And then there is the S660. It begins production with a .66 liter engine, providing 63 horsepower and 77 lb-ft of torque. It won’t be coming to North America, at least in this form, and hopefully not at all. It won’t sell with this power, and it won’t sell in this size.

Here’s a pre-production prototype undergoing cold weather testing. The front view is attractive. Note the front seats, with good support for the shoulder blades.

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But then we see this rear-side view. The S660 has a removable hatch, it’s not a convertible. The B-pillar will certainly provide superior roll-over protection, but at the expensive of having three very strange rear windows. We can also see the transverse engine, and a substantial brace behind the strut towers. Yes, cheap struts, because when you borrow platform parts to reduce costs, this is what you get. Forget about superior camber curves.
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The interior is driver-centric, with all controls close at hand. We’re glad to see that Honda didn’t use a Civic-like 2-tier dashboard. The nav/entertainment system, in a tablet-like form, is all the rage in Japan these days (note the same format from Mazda. It’s much better than the other rage from Japan these days: 2 stacked screens, each with a different resolution LCD, and even duplicating some functions. The Infiniti Q50 is the worst example of this.). Oddly, we see a mechanical-style sweep tach and a digital speedometer. The overall effect is not very attractive, with a preponderance of angular shapes to no purpose.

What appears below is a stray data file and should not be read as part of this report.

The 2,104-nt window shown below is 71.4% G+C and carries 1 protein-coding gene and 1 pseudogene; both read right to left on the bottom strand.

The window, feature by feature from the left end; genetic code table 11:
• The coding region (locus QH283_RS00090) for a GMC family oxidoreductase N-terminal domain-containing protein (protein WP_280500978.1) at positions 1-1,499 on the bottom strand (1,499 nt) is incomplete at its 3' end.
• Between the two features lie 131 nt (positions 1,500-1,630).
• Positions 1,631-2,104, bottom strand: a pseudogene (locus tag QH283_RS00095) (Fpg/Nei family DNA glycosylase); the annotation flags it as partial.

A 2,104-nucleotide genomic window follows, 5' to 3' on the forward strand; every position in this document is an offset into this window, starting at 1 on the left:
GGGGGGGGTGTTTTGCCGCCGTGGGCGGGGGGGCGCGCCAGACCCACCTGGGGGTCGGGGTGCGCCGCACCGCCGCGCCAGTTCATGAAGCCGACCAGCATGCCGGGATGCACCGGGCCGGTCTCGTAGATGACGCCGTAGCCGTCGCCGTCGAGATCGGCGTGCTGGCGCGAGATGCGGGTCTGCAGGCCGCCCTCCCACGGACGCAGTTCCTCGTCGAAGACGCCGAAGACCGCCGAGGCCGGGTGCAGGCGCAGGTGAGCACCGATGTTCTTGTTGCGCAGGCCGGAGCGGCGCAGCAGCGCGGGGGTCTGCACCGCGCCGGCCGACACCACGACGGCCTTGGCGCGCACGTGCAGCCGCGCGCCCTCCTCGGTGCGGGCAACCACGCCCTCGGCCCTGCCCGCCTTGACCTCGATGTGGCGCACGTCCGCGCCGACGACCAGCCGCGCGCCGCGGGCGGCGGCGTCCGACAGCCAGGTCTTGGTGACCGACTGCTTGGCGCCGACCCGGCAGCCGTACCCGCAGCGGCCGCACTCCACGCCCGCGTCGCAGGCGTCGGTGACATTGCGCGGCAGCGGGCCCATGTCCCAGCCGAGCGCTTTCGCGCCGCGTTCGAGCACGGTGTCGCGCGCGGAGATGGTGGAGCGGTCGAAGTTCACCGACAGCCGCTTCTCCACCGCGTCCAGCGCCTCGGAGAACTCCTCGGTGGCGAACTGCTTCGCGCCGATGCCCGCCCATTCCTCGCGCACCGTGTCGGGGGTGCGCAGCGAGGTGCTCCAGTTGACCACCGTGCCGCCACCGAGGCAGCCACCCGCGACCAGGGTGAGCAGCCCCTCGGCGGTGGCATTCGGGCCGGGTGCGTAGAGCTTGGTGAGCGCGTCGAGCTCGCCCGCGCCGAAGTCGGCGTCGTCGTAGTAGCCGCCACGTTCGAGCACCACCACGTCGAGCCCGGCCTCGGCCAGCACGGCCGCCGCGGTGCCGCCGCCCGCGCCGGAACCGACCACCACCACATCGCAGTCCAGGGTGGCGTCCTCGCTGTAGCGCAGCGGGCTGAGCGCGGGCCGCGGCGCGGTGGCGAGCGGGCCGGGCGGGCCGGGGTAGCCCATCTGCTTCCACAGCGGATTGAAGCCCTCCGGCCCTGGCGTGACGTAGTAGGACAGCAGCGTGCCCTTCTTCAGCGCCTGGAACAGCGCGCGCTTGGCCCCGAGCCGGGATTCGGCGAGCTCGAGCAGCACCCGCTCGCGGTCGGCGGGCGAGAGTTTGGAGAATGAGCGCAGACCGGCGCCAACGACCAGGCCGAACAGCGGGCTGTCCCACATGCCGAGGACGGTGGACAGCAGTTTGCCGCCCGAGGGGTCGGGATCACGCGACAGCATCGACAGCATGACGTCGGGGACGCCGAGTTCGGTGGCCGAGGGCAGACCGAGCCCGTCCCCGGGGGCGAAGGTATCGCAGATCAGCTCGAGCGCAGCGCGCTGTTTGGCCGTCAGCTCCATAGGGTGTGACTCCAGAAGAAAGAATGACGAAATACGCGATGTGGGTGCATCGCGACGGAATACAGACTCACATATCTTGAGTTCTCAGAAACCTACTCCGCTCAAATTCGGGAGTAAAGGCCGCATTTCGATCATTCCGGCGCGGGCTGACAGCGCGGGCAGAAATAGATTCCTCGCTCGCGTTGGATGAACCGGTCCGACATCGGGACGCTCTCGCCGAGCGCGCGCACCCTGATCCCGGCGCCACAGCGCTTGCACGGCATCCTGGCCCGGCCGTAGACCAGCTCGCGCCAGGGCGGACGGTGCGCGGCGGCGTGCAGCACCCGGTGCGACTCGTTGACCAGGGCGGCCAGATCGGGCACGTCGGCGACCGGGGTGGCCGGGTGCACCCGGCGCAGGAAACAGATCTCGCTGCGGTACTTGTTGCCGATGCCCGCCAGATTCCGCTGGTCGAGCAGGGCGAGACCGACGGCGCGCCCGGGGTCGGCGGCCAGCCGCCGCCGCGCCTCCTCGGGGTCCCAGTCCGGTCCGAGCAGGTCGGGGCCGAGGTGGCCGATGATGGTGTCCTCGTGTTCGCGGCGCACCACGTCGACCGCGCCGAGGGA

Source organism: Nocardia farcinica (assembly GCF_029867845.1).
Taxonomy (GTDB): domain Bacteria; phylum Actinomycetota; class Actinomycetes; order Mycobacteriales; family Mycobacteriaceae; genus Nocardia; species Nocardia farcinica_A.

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The S660 makes use of components from a Honda front wheel drive car, with the engine and transmission simply moved to the back. As in the same way Toyota brought the original MR2 to market. Undoubtedly the front suspension uses struts as well. This type of component-reuse saves considerable development money and provides a product that couldn’t exist if a totally new chassis had to be developed from scratch.

A concept car was first shown at the 2013 Tokyo Motor Show, and cryptic statements by Honda execs suggesting that a variant of the S660 with “significant” changes (implying engine size) could be sold North America. Frankly, we hope not. It’s just too small and even with a full liter of engine would still be too slow – despite a 2100 pound curb weight.
honda-s660-concept